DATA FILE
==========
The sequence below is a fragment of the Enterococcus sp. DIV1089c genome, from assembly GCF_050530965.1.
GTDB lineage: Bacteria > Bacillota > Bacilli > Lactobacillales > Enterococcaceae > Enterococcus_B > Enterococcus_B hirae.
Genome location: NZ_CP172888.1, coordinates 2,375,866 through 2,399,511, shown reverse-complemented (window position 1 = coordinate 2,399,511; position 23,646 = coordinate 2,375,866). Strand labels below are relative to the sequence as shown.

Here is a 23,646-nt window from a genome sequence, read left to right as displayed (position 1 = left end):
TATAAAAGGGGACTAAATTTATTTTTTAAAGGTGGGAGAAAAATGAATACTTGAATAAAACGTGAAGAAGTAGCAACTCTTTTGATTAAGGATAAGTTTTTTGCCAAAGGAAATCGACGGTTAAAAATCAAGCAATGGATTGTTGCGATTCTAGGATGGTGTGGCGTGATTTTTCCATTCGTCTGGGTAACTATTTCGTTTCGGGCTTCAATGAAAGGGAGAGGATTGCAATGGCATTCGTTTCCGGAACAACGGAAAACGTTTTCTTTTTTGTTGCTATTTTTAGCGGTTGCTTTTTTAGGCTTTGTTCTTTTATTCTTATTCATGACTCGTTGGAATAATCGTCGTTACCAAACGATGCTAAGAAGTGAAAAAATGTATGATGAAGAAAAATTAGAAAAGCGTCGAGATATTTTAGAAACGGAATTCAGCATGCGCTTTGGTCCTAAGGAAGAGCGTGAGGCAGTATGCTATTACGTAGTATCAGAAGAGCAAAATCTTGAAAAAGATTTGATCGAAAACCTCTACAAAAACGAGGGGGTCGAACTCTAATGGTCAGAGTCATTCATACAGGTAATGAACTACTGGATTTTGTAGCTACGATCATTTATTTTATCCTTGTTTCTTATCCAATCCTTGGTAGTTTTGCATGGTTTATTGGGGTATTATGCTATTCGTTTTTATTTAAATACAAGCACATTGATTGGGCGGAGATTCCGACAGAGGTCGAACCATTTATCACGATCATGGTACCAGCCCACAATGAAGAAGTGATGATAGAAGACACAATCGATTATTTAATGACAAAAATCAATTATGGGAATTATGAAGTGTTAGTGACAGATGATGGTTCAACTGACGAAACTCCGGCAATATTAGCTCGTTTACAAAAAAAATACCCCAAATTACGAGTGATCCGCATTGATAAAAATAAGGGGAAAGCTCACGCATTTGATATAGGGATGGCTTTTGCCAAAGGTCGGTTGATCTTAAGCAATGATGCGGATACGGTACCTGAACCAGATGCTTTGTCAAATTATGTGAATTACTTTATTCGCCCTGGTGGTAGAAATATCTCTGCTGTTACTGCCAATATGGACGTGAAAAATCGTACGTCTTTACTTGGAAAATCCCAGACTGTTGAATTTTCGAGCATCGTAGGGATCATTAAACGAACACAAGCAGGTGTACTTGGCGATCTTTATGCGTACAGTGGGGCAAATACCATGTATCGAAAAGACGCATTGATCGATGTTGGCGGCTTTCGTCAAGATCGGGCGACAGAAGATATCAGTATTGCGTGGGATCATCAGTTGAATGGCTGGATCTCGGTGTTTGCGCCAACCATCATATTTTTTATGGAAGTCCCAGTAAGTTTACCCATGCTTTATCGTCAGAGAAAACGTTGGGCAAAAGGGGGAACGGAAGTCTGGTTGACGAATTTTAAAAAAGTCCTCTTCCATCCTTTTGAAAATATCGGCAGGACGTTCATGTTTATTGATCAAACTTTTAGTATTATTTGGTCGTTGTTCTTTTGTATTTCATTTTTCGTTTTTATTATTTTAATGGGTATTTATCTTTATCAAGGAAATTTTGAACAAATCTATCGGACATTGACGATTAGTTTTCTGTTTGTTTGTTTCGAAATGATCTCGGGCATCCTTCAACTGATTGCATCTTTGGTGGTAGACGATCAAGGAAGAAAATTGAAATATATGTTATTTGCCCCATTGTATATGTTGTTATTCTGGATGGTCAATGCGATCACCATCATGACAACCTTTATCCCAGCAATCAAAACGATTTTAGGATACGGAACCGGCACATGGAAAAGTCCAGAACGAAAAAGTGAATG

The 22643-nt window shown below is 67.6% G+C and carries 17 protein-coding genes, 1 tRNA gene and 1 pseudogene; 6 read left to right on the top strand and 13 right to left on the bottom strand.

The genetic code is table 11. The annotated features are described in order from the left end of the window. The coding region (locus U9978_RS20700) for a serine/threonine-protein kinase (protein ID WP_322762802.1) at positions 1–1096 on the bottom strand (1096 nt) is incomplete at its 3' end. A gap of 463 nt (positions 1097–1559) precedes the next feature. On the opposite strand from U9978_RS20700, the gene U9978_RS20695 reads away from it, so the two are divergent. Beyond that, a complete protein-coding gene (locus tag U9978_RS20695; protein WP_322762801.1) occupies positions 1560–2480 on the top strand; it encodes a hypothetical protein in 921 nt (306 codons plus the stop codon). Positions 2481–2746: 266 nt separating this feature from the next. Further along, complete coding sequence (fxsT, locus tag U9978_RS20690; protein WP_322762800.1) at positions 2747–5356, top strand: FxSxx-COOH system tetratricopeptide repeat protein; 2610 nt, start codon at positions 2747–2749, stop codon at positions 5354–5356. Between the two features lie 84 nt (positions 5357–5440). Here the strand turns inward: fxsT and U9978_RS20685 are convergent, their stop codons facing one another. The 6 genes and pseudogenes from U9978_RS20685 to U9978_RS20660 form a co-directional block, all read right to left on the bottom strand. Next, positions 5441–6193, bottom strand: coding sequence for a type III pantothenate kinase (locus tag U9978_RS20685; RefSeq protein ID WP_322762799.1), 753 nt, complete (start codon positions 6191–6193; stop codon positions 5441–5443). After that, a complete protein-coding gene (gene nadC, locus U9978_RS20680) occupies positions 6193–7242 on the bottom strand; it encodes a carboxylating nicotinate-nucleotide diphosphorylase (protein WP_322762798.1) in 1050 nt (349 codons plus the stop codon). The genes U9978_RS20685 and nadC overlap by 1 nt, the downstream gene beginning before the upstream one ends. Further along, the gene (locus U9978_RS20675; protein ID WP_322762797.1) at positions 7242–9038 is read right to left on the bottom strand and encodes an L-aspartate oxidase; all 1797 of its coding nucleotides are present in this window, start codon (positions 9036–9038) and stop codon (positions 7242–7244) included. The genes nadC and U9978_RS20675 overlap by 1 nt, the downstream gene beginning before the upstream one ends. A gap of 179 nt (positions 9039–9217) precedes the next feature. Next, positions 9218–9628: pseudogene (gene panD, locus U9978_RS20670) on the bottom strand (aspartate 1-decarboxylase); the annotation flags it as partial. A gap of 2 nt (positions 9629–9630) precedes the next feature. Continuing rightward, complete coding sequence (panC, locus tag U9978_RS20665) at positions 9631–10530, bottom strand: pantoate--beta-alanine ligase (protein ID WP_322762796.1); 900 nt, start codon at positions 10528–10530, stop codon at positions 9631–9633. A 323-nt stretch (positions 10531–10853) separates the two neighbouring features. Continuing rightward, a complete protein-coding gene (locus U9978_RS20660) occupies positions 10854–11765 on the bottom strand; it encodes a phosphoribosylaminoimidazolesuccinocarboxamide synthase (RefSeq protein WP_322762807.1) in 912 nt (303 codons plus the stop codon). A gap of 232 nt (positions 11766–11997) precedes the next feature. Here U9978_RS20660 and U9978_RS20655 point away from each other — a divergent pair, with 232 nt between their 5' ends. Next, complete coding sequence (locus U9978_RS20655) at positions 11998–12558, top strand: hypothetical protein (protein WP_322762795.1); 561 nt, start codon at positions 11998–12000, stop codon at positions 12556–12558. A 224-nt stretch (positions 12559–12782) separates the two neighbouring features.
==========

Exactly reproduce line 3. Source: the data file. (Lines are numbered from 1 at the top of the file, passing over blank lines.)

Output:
Genome location: NZ_CP172888.1, coordinates 2,375,866 through 2,399,511, shown reverse-complemented (window position 1 = coordinate 2,399,511; position 23,646 = coordinate 2,375,866). Strand labels below are relative to the sequence as shown.